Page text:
12:40 p.m.

Acting Chief Electoral Officer, Elections Canada

Stéphane Perrault

It think it's important to keep in mind that we are legally bound to ensure, where ever possible, accessible polling locations. However, in many cases there are options and there are other considerations than accessibility for the polling locations. There is not a clear cut answer to your question, unfortunately.

12:40 p.m.

Liberal

David Graham Liberal Laurentides—Labelle, QC

I do have more questions but I think I'll save them for the in camera portion.

12:40 p.m.

Liberal

The Chair Liberal Larry Bagnell

Oh, sorry, Marc.

12:40 p.m.

Liberal

Marc Serré Liberal Nickel Belt, ON

Thank you. Obviously with regard to the polling locations, I just wanted to also ask about resources for cities and towns that have been amalgamated. For example, Greater Sudbury has been amalgamated since 2001, but still in 2015 there are five Main Streets and the addresses are still mixed up, the polling is still mixed up. Still to this day it's very frustrating to try to get to, I would say, the right individuals. I've talked to the DRO and mentioned that and it's still not resolved. There are other amalgamated cities across Canada, I'm assuming, and this has been happening since 2001. So something needs to be happening on that. That's greatly appreciated.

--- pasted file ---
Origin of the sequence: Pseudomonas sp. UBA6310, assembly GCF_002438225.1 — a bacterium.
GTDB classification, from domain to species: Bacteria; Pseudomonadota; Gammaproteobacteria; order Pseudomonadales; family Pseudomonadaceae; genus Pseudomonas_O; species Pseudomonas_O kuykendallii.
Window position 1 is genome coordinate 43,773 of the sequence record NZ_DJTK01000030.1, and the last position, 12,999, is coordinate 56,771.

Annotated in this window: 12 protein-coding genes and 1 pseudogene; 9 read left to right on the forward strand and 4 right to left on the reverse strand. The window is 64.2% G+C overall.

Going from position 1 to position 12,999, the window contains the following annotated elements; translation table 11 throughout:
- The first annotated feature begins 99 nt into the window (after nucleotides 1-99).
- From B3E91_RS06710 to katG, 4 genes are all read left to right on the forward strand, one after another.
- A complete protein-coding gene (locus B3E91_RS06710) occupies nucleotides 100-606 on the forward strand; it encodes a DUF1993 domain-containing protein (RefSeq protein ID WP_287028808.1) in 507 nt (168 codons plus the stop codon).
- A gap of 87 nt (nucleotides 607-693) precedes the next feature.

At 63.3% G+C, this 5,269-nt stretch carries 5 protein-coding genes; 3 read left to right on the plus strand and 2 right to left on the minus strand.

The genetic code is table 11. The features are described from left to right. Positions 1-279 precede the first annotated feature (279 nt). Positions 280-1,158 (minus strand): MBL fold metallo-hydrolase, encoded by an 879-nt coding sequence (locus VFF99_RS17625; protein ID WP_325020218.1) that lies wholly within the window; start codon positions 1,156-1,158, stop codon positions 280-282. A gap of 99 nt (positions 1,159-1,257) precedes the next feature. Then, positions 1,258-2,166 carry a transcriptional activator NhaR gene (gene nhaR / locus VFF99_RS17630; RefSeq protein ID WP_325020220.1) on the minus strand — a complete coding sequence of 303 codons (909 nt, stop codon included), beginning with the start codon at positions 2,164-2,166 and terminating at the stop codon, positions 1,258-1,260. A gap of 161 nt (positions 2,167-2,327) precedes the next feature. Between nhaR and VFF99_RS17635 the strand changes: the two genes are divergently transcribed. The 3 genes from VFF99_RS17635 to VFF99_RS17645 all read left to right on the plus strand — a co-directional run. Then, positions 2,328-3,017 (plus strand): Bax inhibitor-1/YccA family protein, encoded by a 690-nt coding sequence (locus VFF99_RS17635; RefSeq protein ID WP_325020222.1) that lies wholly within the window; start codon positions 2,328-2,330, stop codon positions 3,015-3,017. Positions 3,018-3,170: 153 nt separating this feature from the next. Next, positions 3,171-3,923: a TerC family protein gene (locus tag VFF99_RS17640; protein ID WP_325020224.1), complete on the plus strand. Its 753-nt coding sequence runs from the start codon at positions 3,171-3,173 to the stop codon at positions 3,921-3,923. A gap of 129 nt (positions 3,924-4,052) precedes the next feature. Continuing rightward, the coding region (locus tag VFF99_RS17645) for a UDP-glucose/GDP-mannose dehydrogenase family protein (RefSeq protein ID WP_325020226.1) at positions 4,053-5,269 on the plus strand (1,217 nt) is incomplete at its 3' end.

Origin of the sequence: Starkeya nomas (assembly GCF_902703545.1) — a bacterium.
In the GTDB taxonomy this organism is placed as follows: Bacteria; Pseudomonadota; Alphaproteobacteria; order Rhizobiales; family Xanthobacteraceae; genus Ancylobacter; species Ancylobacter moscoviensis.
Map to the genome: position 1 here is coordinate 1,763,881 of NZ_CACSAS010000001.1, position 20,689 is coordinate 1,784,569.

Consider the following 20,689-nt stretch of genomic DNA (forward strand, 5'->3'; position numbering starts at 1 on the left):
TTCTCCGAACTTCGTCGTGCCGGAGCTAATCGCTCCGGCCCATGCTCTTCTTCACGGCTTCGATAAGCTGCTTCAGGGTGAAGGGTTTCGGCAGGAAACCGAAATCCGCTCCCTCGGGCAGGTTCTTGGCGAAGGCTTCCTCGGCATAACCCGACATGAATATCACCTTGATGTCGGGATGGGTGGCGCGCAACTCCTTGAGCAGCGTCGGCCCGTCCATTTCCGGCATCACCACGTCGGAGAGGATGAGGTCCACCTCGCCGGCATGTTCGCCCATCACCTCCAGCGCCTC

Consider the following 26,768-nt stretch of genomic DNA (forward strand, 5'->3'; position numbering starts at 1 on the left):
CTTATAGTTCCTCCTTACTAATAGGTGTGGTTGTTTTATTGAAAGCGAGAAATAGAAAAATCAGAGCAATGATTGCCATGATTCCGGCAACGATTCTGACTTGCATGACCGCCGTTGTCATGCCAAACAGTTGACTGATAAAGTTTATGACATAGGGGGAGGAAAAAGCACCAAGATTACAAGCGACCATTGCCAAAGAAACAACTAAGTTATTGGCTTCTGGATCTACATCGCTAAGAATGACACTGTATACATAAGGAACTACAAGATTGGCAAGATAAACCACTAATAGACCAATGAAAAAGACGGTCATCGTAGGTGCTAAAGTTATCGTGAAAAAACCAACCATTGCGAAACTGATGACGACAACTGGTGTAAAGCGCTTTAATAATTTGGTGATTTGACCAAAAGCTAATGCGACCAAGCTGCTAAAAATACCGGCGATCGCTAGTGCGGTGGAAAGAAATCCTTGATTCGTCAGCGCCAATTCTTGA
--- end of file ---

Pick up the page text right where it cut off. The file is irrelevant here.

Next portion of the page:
12:40 p.m.

Deputy Chief Electoral Officer, Electoral Events and Innovation, Elections Canada

Michel Roussel

Unfortunately, this is an issue we are aware of, particularly in northern Ontario. One of the advantages of taking an early look at the electoral maps is that returning officers will raise those issues with us and we should be able to find remedial solutions to those cases.

12:40 p.m.

Liberal

The Chair Liberal Larry Bagnell

Thank you.

12:40 p.m.

Conservative

Blake Richards Conservative Banff—Airdrie, AB

Thank you.

I noticed in your presentation you talked a little bit about cybersecurity. I would like to leave a little bit of time, as I know my colleague, Mr. Reid, does have a question about that.